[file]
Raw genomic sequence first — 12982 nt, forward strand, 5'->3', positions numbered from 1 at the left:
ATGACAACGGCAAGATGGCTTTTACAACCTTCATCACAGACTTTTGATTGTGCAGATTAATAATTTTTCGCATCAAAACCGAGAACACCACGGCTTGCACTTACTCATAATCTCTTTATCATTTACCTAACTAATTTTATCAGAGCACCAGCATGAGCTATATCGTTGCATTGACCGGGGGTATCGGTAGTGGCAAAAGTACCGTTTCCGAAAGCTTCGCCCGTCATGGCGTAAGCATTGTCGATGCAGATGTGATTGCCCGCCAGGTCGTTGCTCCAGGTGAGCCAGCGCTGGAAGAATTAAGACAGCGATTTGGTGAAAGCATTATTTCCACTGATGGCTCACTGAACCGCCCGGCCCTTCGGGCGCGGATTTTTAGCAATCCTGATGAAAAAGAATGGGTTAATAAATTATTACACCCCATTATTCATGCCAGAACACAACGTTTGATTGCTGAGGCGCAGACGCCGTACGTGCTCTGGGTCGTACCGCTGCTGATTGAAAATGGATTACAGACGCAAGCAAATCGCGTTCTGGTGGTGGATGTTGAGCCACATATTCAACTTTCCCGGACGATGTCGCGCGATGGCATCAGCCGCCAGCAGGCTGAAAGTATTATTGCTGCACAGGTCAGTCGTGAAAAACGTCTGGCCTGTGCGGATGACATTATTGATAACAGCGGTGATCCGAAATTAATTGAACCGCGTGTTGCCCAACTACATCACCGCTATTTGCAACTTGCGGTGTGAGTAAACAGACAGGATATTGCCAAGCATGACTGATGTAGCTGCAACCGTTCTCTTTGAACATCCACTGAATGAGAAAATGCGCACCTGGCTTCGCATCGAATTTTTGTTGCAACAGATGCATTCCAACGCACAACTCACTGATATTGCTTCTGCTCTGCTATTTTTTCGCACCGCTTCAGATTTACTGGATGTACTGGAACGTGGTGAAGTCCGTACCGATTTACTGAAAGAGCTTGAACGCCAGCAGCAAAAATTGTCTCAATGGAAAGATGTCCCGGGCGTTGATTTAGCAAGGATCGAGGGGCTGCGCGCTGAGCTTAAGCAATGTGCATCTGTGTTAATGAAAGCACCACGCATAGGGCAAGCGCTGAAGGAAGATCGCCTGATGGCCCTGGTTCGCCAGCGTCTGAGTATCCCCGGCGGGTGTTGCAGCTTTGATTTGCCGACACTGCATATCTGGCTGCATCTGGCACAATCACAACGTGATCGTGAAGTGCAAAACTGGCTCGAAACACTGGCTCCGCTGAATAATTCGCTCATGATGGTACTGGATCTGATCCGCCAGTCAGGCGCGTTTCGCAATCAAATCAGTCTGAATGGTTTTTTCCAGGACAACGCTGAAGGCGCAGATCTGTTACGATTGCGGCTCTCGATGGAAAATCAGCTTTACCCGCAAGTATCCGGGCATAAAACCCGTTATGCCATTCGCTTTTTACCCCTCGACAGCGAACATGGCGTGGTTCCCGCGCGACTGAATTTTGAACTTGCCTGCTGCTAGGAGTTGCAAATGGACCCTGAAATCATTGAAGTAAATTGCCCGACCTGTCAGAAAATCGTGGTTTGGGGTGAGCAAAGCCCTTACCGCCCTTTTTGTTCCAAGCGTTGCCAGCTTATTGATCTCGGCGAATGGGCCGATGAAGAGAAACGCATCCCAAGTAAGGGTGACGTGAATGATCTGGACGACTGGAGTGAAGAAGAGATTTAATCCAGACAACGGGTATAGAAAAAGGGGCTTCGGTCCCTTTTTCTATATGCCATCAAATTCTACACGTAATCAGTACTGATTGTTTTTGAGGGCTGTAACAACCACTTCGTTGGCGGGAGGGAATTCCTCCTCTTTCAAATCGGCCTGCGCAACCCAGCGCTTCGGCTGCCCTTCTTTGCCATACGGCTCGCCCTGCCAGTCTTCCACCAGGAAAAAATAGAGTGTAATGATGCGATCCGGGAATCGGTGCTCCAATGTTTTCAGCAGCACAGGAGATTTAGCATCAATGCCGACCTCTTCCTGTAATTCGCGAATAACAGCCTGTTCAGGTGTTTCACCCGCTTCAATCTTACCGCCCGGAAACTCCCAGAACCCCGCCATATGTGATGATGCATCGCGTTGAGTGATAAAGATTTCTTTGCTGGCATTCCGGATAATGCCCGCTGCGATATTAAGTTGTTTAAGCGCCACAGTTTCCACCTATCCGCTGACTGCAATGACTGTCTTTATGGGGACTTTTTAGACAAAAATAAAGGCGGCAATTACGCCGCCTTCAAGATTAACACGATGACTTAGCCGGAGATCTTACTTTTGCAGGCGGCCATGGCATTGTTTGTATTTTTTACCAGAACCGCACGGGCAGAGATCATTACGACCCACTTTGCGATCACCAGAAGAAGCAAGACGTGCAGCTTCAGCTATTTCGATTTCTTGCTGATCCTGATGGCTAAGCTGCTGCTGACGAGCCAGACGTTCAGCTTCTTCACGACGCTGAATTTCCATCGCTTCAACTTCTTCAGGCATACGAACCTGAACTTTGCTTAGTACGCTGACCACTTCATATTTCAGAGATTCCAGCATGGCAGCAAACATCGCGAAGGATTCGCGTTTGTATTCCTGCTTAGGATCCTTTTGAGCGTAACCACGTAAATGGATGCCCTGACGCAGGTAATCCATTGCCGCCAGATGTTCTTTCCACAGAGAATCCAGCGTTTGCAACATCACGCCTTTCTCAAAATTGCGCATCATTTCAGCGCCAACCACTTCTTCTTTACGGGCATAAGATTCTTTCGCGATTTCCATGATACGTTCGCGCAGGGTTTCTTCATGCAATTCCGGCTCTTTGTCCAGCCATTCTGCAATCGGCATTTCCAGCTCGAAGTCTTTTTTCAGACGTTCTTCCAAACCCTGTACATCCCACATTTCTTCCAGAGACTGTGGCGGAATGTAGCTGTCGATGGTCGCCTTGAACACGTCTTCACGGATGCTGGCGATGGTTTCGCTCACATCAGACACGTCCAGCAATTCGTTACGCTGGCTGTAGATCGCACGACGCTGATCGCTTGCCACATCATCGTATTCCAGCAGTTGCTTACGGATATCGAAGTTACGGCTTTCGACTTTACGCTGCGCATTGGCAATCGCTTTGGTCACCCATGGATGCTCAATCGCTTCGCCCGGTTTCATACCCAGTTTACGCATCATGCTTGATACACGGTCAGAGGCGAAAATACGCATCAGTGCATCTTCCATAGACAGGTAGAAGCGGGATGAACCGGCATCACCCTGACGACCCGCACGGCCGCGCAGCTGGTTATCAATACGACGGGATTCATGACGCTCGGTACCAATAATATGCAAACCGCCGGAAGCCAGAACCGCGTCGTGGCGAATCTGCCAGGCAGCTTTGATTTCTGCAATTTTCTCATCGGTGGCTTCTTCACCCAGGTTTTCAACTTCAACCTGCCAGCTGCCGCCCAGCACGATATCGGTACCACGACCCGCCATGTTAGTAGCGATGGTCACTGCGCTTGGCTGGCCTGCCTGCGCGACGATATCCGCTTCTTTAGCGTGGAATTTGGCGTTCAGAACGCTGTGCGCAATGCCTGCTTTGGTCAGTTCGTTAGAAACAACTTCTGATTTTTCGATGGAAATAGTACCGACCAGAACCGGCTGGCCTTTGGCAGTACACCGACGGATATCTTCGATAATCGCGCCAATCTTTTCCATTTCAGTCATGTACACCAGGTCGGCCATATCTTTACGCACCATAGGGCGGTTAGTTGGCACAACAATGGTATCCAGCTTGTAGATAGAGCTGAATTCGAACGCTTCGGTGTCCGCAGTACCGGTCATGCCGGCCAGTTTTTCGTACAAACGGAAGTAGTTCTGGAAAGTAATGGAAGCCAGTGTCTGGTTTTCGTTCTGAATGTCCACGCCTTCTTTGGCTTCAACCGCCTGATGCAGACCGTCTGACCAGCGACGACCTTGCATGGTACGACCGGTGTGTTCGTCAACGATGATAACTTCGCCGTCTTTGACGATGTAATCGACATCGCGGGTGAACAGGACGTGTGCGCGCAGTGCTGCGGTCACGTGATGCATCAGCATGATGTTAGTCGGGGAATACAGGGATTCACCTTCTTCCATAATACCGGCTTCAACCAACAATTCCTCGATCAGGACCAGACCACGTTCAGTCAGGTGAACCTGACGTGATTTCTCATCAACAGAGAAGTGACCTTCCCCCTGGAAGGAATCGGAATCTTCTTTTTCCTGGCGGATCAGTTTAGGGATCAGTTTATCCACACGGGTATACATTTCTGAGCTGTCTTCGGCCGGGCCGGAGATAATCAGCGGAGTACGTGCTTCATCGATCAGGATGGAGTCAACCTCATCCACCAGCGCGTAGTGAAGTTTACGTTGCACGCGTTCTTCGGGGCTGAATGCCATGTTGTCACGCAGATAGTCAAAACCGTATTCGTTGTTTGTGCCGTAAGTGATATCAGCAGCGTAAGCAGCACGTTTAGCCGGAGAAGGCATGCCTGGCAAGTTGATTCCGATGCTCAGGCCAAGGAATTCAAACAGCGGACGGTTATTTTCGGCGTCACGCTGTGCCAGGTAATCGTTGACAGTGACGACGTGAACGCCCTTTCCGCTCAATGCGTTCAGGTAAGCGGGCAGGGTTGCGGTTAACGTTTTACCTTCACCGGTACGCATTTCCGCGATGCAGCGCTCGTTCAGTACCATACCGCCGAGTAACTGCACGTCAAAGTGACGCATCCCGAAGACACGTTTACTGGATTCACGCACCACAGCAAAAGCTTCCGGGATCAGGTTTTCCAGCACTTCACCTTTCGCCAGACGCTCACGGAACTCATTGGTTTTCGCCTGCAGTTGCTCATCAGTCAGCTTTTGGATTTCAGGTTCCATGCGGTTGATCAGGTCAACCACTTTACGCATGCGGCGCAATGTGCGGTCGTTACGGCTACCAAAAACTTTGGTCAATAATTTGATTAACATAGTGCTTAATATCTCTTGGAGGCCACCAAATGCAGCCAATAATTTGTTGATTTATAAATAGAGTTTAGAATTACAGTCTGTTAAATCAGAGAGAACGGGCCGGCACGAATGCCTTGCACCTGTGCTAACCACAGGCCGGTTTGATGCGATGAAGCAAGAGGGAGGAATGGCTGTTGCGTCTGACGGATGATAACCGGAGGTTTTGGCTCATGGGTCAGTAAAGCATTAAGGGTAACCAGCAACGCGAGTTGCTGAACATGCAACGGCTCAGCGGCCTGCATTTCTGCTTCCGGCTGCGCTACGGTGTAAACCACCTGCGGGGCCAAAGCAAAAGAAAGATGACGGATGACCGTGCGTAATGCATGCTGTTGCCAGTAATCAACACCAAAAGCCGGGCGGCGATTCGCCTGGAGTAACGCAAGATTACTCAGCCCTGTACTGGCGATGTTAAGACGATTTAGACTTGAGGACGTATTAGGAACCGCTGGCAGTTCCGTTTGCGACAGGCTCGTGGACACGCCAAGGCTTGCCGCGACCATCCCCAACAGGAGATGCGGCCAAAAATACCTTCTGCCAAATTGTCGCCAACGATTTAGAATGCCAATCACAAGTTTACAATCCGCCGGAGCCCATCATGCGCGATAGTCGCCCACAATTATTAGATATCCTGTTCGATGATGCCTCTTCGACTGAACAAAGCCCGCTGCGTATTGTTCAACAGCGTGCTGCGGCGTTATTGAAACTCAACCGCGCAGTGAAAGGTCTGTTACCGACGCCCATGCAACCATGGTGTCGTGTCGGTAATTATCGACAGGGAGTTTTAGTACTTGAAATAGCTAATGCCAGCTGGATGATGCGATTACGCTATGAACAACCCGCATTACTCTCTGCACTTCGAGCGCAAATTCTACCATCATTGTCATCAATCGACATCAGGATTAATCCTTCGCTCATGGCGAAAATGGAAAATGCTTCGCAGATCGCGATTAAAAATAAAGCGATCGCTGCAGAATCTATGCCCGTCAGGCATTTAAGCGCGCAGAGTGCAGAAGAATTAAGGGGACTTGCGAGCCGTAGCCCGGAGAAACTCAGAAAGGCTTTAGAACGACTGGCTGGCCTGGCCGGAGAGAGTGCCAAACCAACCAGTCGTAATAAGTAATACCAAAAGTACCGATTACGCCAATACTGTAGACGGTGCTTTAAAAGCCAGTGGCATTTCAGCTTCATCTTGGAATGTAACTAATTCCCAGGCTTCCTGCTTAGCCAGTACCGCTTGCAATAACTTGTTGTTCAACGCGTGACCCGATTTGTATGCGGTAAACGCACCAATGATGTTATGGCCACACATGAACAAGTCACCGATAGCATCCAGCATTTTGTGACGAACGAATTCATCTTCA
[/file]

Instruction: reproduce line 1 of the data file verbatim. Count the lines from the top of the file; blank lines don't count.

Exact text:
Raw genomic sequence first — 12982 nt, forward strand, 5'->3', positions numbered from 1 at the left: